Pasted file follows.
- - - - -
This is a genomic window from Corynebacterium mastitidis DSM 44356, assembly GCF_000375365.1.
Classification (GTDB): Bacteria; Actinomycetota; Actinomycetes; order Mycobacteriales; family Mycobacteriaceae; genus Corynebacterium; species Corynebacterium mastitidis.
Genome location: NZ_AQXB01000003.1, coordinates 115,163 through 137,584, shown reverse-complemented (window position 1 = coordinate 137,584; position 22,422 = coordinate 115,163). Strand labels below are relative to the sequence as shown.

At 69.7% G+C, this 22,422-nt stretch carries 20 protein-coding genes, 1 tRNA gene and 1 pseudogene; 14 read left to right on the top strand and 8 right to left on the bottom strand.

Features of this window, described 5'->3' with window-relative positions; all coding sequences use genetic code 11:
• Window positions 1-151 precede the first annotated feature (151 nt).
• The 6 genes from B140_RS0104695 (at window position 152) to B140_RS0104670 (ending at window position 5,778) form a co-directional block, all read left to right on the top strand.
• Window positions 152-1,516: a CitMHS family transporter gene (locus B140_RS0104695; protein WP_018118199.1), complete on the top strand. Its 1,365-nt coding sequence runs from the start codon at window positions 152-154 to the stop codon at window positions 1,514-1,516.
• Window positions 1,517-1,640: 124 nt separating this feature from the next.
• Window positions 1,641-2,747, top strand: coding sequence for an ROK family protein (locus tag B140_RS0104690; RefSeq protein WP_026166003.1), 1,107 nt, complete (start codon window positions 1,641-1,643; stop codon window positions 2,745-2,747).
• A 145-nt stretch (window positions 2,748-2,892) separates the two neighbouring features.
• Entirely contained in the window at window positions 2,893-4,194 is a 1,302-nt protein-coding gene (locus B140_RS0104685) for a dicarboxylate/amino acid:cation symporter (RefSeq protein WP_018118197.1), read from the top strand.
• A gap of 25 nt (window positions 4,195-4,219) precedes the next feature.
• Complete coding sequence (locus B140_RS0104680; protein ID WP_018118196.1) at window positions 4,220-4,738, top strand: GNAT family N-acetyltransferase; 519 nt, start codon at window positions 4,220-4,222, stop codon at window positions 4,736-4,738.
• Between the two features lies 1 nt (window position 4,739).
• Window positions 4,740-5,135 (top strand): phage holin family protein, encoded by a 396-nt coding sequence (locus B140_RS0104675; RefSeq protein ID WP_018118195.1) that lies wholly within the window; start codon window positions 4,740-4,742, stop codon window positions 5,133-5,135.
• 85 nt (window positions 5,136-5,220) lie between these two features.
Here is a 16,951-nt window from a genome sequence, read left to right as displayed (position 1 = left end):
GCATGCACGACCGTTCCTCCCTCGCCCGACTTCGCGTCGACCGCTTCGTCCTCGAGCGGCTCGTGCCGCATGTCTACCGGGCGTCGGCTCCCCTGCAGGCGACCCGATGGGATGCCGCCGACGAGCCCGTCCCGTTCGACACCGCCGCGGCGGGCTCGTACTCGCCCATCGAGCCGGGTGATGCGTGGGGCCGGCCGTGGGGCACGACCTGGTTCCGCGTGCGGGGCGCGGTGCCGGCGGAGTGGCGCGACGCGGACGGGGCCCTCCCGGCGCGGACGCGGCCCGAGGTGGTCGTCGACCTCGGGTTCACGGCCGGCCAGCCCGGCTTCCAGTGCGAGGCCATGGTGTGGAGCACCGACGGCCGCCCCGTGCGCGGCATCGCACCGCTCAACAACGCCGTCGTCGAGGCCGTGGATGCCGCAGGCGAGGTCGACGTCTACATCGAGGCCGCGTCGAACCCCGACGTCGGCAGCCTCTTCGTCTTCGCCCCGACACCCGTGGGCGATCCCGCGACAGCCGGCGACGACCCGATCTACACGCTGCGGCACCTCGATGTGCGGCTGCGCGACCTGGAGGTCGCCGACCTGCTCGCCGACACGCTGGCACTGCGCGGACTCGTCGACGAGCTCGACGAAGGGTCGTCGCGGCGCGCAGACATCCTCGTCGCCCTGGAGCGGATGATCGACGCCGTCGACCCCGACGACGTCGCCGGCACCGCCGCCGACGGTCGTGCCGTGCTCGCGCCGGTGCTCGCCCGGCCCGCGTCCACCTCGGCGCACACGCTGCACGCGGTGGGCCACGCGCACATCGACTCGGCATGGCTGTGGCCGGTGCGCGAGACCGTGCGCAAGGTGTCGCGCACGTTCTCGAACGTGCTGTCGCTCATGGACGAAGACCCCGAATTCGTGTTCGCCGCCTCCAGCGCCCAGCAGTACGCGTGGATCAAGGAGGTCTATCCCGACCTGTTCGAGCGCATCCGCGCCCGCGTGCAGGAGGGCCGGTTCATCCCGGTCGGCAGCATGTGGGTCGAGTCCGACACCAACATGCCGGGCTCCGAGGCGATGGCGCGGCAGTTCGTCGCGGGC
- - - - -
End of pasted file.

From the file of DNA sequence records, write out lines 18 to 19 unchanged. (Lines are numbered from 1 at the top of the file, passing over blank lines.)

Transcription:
Here is a 16,951-nt window from a genome sequence, read left to right as displayed (position 1 = left end):
GCATGCACGACCGTTCCTCCCTCGCCCGACTTCGCGTCGACCGCTTCGTCCTCGAGCGGCTCGTGCCGCATGTCTACCGGGCGTCGGCTCCCCTGCAGGCGACCCGATGGGATGCCGCCGACGAGCCCGTCCCGTTCGACACCGCCGCGGCGGGCTCGTACTCGCCCATCGAGCCGGGTGATGCGTGGGGCCGGCCGTGGGGCACGACCTGGTTCCGCGTGCGGGGCGCGGTGCCGGCGGAGTGGCGCGACGCGGACGGGGCCCTCCCGGCGCGGACGCGGCCCGAGGTGGTCGTCGACCTCGGGTTCACGGCCGGCCAGCCCGGCTTCCAGTGCGAGGCCATGGTGTGGAGCACCGACGGCCGCCCCGTGCGCGGCATCGCACCGCTCAACAACGCCGTCGTCGAGGCCGTGGATGCCGCAGGCGAGGTCGACGTCTACATCGAGGCCGCGTCGAACCCCGACGTCGGCAGCCTCTTCGTCTTCGCCCCGACACCCGTGGGCGATCCCGCGACAGCCGGCGACGACCCGATCTACACGCTGCGGCACCTCGATGTGCGGCTGCGCGACCTGGAGGTCGCCGACCTGCTCGCCGACACGCTGGCACTGCGCGGACTCGTCGACGAGCTCGACGAAGGGTCGTCGCGGCGCGCAGACATCCTCGTCGCCCTGGAGCGGATGATCGACGCCGTCGACCCCGACGACGTCGCCGGCACCGCCGCCGACGGTCGTGCCGTGCTCGCGCCGGTGCTCGCCCGGCCCGCGTCCACCTCGGCGCACACGCTGCACGCGGTGGGCCACGCGCACATCGACTCGGCATGGCTGTGGCCGGTGCGCGAGACCGTGCGCAAGGTGTCGCGCACGTTCTCGAACGTGCTGTCGCTCATGGACGAAGACCCCGAATTCGTGTTCGCCGCCTCCAGCGCCCAGCAGTACGCGTGGATCAAGGAGGTCTATCCCGACCTGTTCGAGCGCATCCGCGCCCGCGTGCAGGAGGGCCGGTTCATCCCGGTCGGCAGCATGTGGGTCGAGTCCGACACCAACATGCCGGGCTCCGAGGCGATGGCGCGGCAGTTCGTCGCGGGC